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Commonwealth Games star Cook believes city’s international fencing event will boost his sport

Keith Cook is pictured in action during the London 2012 test event

Keith Cook is pictured in action during the London 2012 test event

A FENCING expert hopes a spectacular display of elite swordsmanship between Scotland and Poland will bolster interest in a Capital sword-fighting school.

Five times Commonwealth Games medallist Keith Cook has masterminded the ground-breaking fencing spectacular to raise the fast-growing sport’s profile further in the Capital.

The gala event being held at Charlotte Square’s Roxburghe Hotel on November 24 will raise funds for junior programmes at Salle Holyrood – Edinburgh’s newest fencing school. It is the first time that world-class Scottish and Polish teams have duelled on British soil.

Cook, the 2010 British champion, is keen to transform Scotland into a centre of fencing excellence. He said: “Quite a lot of people have never actually seen fencing before. This is the opportunity to see it at its highest level.”

Poland’s national team – one of the best in the world – will include three-times World Cup winner Radoslaw Glonek and dual World Cup winner Pawel Kawiecki.

Cook will captain a Scotland squad that also includes fellow Team Great Britain member Ed Jefferies. The 31-year-old considers himself far from the archetypal fencer from upper class roots, having been brought up in Pilton, one of the Capital’s least affluent areas, by a single mother-of-three.

Cook was diagnosed as dyslexic at primary school and only fell into fencing by chance, rather than taking up boxing or football. That tough upbringing convinced him to start Salle Holyrood last year with the help of national fencing coach and former Scotland team manager Sean Walton.

The school has already attracted nearly 70 members ranging in age from seven to 60 to become Scotland’s fastest growing fencing club.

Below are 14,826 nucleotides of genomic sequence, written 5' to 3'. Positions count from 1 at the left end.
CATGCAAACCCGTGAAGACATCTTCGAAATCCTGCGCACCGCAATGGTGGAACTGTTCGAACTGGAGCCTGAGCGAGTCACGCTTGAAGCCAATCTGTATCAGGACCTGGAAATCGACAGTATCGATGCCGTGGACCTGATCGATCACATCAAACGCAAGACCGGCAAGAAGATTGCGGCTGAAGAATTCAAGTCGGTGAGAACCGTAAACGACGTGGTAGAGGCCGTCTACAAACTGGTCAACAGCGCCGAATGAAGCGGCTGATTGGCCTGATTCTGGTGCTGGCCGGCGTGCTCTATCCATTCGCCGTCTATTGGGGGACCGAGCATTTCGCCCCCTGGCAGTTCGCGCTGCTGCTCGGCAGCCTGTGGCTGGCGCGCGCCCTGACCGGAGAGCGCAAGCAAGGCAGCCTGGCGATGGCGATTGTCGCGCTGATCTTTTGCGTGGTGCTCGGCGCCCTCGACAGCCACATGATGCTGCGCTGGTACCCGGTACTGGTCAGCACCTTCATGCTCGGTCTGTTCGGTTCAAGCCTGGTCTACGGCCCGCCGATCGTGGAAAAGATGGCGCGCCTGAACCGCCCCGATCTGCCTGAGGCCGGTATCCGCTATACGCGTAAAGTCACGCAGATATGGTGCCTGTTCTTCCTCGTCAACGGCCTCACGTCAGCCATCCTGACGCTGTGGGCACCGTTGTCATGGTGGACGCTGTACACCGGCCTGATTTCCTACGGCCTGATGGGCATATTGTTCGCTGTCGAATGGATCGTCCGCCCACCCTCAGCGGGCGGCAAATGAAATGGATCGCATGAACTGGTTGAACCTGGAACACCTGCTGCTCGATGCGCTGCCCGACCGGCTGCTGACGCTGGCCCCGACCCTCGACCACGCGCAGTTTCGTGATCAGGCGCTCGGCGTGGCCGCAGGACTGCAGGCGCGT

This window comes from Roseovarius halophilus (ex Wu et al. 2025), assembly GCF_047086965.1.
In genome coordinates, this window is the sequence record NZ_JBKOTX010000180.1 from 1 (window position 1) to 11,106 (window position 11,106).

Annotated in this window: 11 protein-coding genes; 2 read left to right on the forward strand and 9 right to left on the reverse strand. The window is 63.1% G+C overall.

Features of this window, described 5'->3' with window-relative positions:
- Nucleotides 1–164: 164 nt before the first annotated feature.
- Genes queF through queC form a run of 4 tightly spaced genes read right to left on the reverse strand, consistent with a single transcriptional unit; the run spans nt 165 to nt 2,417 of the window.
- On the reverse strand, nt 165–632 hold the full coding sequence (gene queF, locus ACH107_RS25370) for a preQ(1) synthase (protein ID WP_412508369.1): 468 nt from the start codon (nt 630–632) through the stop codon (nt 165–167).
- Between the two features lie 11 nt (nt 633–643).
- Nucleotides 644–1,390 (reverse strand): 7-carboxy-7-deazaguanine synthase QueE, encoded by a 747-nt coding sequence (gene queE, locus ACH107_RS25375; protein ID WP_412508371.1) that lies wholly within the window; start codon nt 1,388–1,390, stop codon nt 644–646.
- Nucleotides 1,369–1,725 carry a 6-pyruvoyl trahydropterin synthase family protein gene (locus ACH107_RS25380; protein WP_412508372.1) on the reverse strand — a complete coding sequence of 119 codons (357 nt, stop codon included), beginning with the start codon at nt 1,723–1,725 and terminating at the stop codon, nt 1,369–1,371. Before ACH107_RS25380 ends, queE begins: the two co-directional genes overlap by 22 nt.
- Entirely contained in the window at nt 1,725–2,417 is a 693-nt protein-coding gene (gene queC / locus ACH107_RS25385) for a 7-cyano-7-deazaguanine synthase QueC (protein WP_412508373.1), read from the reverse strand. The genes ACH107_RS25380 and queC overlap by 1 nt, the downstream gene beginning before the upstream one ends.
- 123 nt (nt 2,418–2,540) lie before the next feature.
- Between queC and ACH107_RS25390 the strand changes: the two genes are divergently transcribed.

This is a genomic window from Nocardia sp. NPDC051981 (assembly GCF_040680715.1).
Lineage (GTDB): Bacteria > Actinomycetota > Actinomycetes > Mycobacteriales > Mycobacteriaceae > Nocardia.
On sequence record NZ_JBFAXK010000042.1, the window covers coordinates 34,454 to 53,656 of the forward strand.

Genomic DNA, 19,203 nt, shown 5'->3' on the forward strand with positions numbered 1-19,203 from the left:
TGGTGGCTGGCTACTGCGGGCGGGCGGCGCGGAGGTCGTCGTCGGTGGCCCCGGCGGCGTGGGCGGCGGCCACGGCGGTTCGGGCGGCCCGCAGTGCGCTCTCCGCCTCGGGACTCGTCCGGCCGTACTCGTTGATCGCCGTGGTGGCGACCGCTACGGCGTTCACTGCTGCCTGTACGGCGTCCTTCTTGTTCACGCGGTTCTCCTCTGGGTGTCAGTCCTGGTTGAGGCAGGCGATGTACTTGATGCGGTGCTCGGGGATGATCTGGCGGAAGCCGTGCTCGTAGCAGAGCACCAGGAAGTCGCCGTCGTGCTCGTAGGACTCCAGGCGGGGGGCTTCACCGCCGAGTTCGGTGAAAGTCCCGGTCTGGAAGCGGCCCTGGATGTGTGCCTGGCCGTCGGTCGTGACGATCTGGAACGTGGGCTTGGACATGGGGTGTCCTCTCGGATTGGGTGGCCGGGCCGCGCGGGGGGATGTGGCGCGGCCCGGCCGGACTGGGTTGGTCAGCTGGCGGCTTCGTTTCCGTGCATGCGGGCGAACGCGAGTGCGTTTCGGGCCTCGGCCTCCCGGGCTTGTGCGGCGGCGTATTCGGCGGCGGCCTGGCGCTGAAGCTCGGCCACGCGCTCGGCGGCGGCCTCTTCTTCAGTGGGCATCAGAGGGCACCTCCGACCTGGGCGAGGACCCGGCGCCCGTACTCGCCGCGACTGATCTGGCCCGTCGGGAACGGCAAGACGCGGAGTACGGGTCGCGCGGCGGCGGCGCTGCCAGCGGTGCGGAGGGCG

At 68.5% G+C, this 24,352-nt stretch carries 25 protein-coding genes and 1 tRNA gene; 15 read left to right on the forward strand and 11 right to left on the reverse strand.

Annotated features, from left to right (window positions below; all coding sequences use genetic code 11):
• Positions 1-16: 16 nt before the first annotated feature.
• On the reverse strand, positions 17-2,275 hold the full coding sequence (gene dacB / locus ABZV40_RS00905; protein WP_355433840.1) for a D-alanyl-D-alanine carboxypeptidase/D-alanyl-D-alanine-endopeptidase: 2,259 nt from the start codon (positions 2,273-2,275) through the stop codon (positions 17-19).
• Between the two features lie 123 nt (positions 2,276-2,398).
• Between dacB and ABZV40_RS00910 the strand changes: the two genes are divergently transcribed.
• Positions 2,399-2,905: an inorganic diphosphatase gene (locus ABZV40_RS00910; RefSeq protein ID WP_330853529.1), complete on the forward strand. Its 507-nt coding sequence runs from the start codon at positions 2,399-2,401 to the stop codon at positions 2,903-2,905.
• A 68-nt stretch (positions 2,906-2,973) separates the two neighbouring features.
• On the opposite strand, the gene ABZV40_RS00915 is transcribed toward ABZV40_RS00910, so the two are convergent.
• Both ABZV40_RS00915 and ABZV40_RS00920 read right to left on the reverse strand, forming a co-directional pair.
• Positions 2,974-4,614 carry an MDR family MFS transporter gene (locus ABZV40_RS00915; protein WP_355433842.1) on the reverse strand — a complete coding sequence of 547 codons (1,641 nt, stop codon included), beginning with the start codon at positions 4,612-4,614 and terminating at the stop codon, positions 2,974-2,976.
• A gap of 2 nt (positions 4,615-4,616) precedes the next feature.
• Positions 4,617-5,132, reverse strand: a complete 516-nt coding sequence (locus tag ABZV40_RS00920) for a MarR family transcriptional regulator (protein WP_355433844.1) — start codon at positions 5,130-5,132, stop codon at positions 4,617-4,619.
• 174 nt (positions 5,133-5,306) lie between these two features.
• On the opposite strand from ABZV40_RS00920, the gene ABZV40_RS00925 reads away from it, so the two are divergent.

It has also launched a national hub for wheelchair fencing in a Scottish first, providing specialist equipment and coaching out of its West Edinburgh base at Holy Rood High School.

Cook said: “Fencing’s actually changed my life for the better. Not many people have had the opportunity from Pilton to try fencing. For me it was a life-saver really ... that’s why I started Salle Holyrood, to give people the opportunity and to go into schools and show them what can happen in a different sport as well. We’ve taught thousands of kids how to fence.”

Cook believes there are potential Commonwealth and Olympic champions amongst his pool of Edinburgh fencers competing at the gala night. No Briton has won an Olympic medal in fencing for 48 years.

Twenty-one-year-old rising star Callum O’Donnell, from Dunfermline, is one aspiring talent hoping to dazzle on the night. He will line up against Poland, but his greater goal is an appearance at the 2014 Commonwealth Games in Glasgow. Cook said: “We have so many others that have the ability to do it. We’re just trying to channel them and trying to work with them to get the most out of their fencing.

“Fencing’s like a game of chess really. I know all the moves there are in chess, but it doesn’t mean I’m a good chess player.”

The fund-raising event on November 24 will include a three-course dinner, ceilidh and memorabilia auction.

 

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